Beirut: For Better or Worse
This capital of ours is always changing. Once affectionately known as the ‘Paris of the Middle East’, the divisive city has evolved into an intriguing cocktail of western flair, ancient architectural majesty and modern-day cataclysm. Giving the impression of a vast open-air museum with no entrance fee, Beirut clings to multiple identities.
A strong example of this begins at the Port Highway. On one side, remnants of the devastating Port Explosion present a surreal snapshot of recent events. Capsized ships, a hollowed-out grain storehouse, piles of rubble and other leftovers of the tragedy remain untended, evoking raw emotions from locals and tourists alike. The mood gets slightly brighter as we look on the other side and make our way towards the neighborhoods of Gemmayze and Mar Mikhael.
This string of streets and alleyways have enjoyed a renaissance in recent years, combining the cultural remnants from the old city with a modern touch of restaurants, bars, boutiques and art galleries. Yet another layer was introduced after the nearby port events, with every misplaced stone, window or door sharing its own story. Take a break at one of the recently repaired cafés like Sip, The Slow Beirut or Kalei Coffee as you relive these unique tales through the eyes of local residents and employees. You can wrap up your tour of Mar Mikhael with a visit to the Train Station, a symbol of a long-retired railroad which ironically still receives an annual operating budget by the Lebanese government.
Moving toward the southern side of the city, take a walk along the seaside Corniche El Manara. As you approach Raouche Rock, you can embark on a boat tour under its famous arch. Whilst you’re there, it’s worth grabbing a coffee from the well-known Uncle Deek or a street vendor as you enjoy the view. If you’re feeling peckish, keep an eye out for the carts selling 3arnous (corn on the cob) and kaak (traditional street bread coated in sesame seeds, typically toasted and filled with Zaatar or Picon cheese). A perfect sunset spot where you can also satisfy your appetite for Lebanese food is the famous Falamanki Raouche Café. After this change of scenery, you can check out a more metropolitan side of the city with a nighttime walk through Zeitouna Bay. Boasting an impressive skyline of the city, the bay hosts luxurious yachts at the dock as well as a vibrant dining scene along its perimeter. Take your pick from a wide variety of restaurants and cafés and enjoy the evening.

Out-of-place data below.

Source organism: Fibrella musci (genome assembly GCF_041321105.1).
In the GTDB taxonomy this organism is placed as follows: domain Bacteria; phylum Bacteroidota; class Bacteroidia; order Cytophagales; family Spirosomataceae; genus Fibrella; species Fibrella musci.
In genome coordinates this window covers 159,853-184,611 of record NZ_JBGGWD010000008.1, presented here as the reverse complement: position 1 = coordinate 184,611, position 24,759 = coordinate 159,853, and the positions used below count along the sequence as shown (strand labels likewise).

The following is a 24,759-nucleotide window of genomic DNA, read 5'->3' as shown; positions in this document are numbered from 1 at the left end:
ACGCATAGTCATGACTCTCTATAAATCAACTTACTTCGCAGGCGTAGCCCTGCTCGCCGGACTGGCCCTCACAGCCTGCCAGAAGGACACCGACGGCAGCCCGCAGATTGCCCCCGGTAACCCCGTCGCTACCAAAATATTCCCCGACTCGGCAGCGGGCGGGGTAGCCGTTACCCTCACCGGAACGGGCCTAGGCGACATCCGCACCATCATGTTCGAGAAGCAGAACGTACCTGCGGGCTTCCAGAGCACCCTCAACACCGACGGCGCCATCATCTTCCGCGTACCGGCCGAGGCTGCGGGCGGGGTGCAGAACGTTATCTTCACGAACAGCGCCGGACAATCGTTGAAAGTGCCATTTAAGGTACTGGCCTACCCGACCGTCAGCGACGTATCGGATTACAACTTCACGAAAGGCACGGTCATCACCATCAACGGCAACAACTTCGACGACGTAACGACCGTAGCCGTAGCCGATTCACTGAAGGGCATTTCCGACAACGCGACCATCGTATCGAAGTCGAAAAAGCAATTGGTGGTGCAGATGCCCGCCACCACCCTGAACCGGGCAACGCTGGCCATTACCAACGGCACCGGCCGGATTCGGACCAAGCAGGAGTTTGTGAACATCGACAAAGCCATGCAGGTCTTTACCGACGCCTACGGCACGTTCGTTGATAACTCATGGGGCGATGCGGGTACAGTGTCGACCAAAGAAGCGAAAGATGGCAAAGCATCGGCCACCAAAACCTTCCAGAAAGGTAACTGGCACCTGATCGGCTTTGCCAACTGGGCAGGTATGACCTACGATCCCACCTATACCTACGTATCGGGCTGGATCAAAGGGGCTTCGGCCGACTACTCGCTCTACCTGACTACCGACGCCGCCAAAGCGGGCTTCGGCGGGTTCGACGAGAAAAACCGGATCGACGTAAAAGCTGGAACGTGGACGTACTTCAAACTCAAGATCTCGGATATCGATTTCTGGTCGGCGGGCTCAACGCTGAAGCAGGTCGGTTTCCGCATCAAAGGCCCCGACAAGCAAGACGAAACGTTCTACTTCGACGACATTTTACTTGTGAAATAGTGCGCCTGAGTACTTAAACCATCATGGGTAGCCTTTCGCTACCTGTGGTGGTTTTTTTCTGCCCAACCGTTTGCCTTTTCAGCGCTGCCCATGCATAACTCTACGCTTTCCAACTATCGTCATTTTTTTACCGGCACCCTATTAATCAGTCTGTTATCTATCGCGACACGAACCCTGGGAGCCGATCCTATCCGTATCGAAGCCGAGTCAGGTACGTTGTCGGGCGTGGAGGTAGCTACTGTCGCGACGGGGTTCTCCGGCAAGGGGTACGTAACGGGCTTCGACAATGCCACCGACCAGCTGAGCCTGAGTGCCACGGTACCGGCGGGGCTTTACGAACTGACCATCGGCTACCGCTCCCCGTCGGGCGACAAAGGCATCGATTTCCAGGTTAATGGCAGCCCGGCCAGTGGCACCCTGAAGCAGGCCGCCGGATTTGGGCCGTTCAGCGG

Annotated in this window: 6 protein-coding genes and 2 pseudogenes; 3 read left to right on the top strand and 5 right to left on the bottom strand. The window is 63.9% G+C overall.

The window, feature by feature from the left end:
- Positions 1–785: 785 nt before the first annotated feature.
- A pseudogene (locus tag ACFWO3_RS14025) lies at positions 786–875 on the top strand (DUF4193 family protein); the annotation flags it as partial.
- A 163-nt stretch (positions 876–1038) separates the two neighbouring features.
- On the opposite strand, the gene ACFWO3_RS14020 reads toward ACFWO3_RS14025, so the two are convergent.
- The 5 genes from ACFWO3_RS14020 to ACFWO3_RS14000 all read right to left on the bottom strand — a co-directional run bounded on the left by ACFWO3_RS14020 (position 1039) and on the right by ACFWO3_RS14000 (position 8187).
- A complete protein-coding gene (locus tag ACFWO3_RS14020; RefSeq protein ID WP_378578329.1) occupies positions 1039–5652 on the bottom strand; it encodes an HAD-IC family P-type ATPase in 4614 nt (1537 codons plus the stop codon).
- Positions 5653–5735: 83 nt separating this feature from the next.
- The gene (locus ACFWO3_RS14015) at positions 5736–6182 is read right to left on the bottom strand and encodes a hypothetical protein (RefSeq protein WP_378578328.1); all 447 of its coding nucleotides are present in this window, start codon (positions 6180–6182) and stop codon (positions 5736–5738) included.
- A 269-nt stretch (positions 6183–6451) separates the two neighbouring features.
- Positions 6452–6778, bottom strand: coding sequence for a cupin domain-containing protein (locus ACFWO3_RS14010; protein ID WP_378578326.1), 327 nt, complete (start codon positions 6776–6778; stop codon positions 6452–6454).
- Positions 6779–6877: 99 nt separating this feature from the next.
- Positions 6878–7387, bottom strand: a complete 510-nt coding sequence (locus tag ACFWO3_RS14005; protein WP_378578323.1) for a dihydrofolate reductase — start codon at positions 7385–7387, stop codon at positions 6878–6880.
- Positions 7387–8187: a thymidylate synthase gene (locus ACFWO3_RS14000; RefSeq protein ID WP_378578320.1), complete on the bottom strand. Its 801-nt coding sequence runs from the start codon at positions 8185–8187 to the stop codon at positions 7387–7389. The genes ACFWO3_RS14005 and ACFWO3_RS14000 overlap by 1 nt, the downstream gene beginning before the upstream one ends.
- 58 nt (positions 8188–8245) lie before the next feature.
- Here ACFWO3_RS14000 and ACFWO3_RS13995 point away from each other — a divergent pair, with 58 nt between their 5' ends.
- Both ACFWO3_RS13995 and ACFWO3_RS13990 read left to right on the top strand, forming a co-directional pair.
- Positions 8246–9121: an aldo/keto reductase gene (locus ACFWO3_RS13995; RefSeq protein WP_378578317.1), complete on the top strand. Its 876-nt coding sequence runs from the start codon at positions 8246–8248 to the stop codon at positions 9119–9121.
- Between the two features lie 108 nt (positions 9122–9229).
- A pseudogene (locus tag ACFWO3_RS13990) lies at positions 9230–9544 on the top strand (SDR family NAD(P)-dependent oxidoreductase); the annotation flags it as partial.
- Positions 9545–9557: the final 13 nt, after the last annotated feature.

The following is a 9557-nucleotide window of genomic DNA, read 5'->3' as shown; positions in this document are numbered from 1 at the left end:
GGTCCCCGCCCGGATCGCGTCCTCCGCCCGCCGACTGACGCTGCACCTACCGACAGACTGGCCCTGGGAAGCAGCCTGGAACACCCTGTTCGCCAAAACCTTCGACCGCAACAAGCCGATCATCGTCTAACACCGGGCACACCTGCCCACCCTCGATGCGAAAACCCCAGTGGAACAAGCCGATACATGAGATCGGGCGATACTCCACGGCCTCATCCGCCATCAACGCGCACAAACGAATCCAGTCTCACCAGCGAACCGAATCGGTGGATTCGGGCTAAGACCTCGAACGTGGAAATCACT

In need of a place to crash? Explore local accommodations via AirBnB or Booking.com; many comfortable options are available, presenting an opportunity to support local businesses. Start the next day with some fool, fatteh and hummus at the famous El Soussi Restaurant.
Properly fed and caffeinated, you can drive down to the Beirut Central District for a walk across time though the historic layers of Downtown, starting off with Martyr’s Square. Consistently the beating heart of Beirut’s tumultuous past, the square has recently been the home of the October 2019 thawra.
Just up from Martyr’s Square, you cannot miss the iconic landmark universally known as ‘the Egg’. Designed by renowned architect Joseph Philippe Karam, it used to be a cinema and formed part of an unfinished two-tower complex before getting destroyed in the civil war. No more than an empty relic before the thawra, it has seen a recent rebirth as a congregation point for activists, idealists and graffiti artists alike – perhaps keep the kids home for this stop.